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Master Flynn

29 Apr

Just watched this again a few days ago and was very happy with the real locations used rather than the back lot. Makes me wish Against All Flags was filmed in Europe too.
I think that many reviews in the book The Films Of Errol Flynn are a bit too critical and was happy to find this one.

MOVIE REVIEW
Master of Ballantrae’ at Paramount
H. H. T.
Published: August 6, 1953
With plenty of good, old-fashioned muscularity crowding a highly pictorial Technicolor frame, at least three-fourths of “The Master of Ballantrae” makes a rousing, spectacular outlet for a pair of estimable adventurers, Errol Flynn and the master himself, Robert Louis Stevenson. In the new Warner Brothers arrival at the Paramount yesterday, Mr. Flynn is leading a fine, predominantly British cast through one of the liveliest, handsomest and most absurd screen free-foralls ever to leave the Victorian talespinner’s pen.

If the excessive length and staggeringly heroic exploits can be pinned on Warners and Mr. Stevenson, respectively, no one, assuredly, should question the lavish elasticity of the proceedings. It is played well by the entire cast, and seasoned throughout with some brazen drollery. The film was gleamingly authenticized in such locales as Scotland, England and Sicily.

Herb Meadow’s adaptation fittingly charts a cluttered, tumultuous odyssey for the indefatigable protagonist, leader of the fiery Durisdeer clan and fugitive champion of the Stuart Restoration, as he engineers a magnificent career in high-seas piracy and returns home, a wiser, if no less boisterous, rebel. The direction of William Keighley is equally alert and scenic, whether scouring the craggy, heather-strewn battlegrounds of the clansmen or capturing the lusty barbarism of the pirates’ island sanctuary. And since the dialogue is more often pungent than standard, the motivations and characterizations retain a surprising air of conviction, for all the flying kilts, sabers and sails.

Mr. Flynn is, in turn, bold, roguish and forgiveably self-satisfied in his best swashbuckler since “The Sea Hawk,” thirteen long years ago. The featured players, a spanking round-up, are crisp, restrained and forceful, one and all, particularly Roger Livesey and and Anthony Steel, and the ladies in the case, Beatrice Campbell and Yvonne Furneaux.

Last but not least, the truly stunning color photography of that British ace, Jack Cardiff, provides a canvas that stands as a model of its kind and fully rates the classic archive reserved for Mr. Stevenson, long, perhaps, after Mr. Flynn and company are forgotten. Meanwhile, Mr. Flynn is having himself, as well he might, a field day.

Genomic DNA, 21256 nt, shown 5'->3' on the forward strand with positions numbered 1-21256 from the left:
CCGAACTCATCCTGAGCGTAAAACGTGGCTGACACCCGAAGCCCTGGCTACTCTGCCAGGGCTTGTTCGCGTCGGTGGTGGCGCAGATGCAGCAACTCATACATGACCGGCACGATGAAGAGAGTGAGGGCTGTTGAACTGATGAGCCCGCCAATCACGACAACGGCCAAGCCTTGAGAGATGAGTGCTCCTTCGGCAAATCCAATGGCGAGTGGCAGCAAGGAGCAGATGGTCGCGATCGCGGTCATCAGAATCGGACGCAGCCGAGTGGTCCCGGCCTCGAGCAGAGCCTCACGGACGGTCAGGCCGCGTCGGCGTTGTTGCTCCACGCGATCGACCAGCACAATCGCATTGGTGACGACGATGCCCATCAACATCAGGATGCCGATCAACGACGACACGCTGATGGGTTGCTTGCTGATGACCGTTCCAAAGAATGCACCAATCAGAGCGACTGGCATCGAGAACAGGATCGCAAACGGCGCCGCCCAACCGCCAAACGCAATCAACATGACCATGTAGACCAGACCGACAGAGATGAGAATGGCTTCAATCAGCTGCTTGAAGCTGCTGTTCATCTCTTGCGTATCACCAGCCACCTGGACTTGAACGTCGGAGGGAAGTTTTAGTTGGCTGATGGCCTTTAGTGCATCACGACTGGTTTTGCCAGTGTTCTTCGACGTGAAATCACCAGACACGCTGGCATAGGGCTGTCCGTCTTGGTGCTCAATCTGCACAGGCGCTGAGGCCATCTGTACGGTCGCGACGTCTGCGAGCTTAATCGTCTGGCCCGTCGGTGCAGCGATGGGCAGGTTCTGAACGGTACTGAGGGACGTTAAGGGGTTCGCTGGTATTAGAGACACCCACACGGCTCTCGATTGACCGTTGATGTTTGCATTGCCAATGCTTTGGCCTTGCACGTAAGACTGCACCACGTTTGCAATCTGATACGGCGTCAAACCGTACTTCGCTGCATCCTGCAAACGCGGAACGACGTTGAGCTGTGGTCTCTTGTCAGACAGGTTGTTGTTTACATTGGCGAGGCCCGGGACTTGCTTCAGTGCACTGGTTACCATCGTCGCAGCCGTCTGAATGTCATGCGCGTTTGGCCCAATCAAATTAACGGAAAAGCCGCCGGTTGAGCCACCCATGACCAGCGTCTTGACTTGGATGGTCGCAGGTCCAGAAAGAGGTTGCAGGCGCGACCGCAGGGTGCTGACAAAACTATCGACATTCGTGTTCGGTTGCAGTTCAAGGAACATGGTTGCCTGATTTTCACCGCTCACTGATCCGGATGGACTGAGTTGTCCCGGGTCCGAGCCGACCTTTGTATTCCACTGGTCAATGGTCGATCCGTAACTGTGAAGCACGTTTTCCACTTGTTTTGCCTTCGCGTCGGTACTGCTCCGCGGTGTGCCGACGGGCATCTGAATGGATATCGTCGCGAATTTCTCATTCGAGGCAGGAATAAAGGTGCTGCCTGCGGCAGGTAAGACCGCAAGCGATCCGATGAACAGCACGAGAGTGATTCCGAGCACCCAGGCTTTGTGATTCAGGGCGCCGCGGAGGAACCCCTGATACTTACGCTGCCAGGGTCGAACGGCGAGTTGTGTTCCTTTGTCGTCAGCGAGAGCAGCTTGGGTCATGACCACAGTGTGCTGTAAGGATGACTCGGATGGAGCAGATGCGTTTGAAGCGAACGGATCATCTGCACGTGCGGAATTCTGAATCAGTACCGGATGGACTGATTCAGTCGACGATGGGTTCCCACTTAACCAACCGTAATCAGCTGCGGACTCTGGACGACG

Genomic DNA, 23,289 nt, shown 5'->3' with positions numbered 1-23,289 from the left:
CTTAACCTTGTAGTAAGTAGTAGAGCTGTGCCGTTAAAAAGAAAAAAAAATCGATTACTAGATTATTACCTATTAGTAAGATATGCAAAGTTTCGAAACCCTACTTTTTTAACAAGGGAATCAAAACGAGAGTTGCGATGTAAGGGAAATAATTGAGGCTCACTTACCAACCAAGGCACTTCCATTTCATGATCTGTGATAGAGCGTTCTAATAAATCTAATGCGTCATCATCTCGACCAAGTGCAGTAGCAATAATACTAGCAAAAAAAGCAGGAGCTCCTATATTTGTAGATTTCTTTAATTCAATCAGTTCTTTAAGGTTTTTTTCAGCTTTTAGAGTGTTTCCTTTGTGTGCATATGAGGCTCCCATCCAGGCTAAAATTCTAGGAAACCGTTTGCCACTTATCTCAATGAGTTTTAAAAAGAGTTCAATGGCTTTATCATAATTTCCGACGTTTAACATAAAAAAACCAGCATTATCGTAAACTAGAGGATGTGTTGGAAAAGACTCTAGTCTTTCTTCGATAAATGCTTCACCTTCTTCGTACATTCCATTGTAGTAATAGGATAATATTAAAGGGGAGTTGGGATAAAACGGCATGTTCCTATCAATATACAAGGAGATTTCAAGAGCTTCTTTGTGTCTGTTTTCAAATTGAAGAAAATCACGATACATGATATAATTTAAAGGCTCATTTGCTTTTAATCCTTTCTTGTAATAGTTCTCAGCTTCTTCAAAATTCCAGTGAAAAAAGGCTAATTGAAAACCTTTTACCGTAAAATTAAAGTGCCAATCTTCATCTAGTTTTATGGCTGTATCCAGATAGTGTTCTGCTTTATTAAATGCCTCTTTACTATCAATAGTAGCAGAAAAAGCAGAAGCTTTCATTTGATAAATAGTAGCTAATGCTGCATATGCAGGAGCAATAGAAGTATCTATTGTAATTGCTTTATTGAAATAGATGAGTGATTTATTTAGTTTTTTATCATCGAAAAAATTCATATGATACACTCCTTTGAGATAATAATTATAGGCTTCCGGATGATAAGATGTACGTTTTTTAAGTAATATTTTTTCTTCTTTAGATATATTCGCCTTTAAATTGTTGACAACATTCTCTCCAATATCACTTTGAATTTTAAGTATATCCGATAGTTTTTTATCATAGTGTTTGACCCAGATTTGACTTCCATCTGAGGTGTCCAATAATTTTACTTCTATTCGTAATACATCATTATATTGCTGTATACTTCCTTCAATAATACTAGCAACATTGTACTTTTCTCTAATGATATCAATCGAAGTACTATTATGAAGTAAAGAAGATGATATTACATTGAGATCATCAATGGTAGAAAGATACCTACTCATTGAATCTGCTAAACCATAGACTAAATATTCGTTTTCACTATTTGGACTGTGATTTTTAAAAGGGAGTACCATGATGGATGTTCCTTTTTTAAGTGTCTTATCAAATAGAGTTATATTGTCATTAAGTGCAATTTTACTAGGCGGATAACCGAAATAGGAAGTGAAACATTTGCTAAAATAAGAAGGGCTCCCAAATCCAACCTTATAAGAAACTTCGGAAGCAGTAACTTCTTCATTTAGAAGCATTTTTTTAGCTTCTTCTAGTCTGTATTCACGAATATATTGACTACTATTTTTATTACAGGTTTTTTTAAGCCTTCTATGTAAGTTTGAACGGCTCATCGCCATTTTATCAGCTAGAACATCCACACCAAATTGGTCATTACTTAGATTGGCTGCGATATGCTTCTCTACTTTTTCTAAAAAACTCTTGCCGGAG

THE MASTER OF BALLANTRAE, screen play by Herb Meadow, based upon the Robert Louis Stevenson story directed by William Keighley and presented by Warner Brothers.
Jamie Durisdeer . . . . . Errol Flynn
Col. Francis Burke . . . . . Roger Livesey
Henry Durisdeer . . . . . Anthony Steel
Lady Alison . . . . . Beatrice Campbell
Jessie Brown . . . . . Yvonne Furneaux
Lord Durisdeer . . . . . Felix Aylmer
MacKellar . . . . . Mervyn Johns
Arnaud . . . . . Jack Berthier
Mendoza . . . . . Charles Goldner
Maj. Clarendon . . . . . Ralph Truman

— twinarchers

 

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  1. zacal

    April 29, 2016 at 3:23 pm

    This was the last “great” swashbuckler of Errol Flynn, though I’d disagree that it was his best since “The Sea Hawk”. I’d argue it was his best since “Adventures of Don Juan”.

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  2. twinarchers

    April 29, 2016 at 11:23 pm

    I guess your right about that. Don Juan is better. I guess what I love about it is the real ships at sea with real water etc. No back projection going on all the time anyway. It just frustrates me that he did not have a better chance during the 1950’s when things were changing with film and color to fight the boob tube. They need to do a restoration on this one I think for Blu Ray.

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  3. Gentleman Tim

    April 30, 2016 at 9:43 am

    Errol Flynn & Robert Louis Stevenson. Great Scot, what an immortal combination.

    219x300x19520-004-7D95E7B8.jpg.pagespeed.ic.a1s53F_fm1.jpg

    Might this even be Errol’s best movie of The Fifties?

    And with another of his sensationally gorgeous co-stars:

    1-yvonne-furneaux.jpg

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    • twinarchers

      April 30, 2016 at 3:02 pm

      She is on of the most beautiful of all his ladies. He should have run off with her instead.

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    • twinarchers

      April 30, 2016 at 4:39 pm

      In looking at the poster again it shows her instead of the fair haired actress that he ends up with. Interesting don’t you think? I wonder what she thought about that? At the very least the poster artist was the one that liked her best.

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    • rswilltell

      May 2, 2016 at 12:55 pm

      ‘Master Of Ballentrae’ could very well be Errol Flynn’s finest film of the 1950’s. It was a hit for Warner Brothers on both sides of the Atlantic because it brought back the colorful joy of ‘Adventures Of Robin Hood’. The original novel by Robert Louis Stevenson is a much darker story than this film, and so was Flynn’s Drury character. Funny thing about Errol Flynn, as much as he swore he hated the swashbucklers when he was cast into one, he always rose to the occasion and did them better than anyone else. Yes, Drury was a dope not to run away with Yvonne Furneaux! Later her beauty draped some of the best British films including ‘The Mummy’ (1958) with Peter Cushing and Christopher Lee at Hammer Films! Ralph Schiller

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